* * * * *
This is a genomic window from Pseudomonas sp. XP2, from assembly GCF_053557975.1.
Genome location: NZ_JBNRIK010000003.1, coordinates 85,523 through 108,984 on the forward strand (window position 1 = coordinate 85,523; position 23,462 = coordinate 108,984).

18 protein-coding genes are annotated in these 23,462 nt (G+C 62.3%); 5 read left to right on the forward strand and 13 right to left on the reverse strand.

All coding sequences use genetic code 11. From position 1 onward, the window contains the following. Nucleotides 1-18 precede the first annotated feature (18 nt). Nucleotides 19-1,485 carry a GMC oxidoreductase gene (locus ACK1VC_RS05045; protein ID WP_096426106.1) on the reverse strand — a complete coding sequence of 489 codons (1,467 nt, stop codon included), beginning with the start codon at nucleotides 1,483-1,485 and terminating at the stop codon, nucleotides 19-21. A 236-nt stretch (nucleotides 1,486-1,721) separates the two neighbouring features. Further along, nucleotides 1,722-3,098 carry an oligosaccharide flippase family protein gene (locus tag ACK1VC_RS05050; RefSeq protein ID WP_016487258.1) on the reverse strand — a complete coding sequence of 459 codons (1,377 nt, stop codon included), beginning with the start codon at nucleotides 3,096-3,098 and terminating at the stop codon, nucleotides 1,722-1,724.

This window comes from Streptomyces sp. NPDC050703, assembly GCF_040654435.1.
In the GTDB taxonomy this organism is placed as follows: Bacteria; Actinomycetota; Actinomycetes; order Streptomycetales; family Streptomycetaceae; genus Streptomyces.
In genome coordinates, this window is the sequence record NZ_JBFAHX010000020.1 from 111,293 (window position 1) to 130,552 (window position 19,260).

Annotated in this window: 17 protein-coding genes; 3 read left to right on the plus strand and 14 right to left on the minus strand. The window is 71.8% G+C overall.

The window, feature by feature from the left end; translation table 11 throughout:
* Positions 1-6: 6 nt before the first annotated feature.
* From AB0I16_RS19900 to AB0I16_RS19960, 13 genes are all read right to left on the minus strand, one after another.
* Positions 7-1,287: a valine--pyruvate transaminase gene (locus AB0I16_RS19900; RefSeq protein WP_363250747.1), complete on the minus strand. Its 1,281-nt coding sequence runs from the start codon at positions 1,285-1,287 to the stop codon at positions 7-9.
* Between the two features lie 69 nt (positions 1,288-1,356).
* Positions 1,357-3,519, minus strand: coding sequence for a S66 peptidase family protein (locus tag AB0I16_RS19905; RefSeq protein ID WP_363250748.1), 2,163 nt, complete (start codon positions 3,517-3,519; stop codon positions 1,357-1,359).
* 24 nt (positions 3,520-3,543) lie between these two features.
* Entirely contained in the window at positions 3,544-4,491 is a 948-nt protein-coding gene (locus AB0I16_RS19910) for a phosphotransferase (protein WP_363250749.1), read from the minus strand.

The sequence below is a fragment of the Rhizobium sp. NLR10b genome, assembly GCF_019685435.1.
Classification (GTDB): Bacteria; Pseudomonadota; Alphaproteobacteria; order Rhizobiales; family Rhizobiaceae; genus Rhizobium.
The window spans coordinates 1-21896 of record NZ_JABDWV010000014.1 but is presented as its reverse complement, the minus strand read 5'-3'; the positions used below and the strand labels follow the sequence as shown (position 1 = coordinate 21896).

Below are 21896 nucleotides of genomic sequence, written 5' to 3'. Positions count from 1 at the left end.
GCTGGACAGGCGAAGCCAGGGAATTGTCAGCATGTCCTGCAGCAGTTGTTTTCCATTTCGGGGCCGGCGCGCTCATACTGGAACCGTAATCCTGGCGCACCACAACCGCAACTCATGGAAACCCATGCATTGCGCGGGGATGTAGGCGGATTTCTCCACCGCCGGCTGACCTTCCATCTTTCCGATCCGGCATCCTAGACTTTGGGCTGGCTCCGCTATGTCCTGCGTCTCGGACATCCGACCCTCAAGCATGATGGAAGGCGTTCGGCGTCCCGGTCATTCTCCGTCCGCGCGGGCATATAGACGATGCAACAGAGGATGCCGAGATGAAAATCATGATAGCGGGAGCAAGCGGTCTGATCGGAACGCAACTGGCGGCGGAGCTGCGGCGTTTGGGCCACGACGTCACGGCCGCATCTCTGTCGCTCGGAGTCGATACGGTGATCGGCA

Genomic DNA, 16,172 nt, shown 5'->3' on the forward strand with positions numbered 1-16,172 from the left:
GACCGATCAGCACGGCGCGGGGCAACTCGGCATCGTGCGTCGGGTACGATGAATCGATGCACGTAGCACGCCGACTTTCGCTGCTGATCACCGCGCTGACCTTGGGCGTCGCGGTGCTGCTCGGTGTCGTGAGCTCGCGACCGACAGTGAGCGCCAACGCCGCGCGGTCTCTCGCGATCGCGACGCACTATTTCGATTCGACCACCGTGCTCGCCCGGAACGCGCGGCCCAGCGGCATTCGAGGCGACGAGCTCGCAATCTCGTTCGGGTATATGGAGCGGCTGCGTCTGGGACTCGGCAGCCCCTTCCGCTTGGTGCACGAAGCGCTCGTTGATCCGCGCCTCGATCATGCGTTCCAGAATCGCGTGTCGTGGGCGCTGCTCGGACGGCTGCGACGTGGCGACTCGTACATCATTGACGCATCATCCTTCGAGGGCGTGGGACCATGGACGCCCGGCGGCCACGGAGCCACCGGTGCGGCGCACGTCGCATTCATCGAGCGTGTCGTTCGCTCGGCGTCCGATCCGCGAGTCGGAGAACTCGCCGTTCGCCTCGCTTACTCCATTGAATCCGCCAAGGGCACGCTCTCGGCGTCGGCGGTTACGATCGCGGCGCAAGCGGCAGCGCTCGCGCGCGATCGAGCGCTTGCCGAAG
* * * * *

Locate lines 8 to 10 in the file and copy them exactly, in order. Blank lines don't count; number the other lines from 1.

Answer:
Annotated in this window: 17 protein-coding genes; 3 read left to right on the plus strand and 14 right to left on the minus strand. The window is 71.8% G+C overall.

The window, feature by feature from the left end; translation table 11 throughout:
* Positions 1-6: 6 nt before the first annotated feature.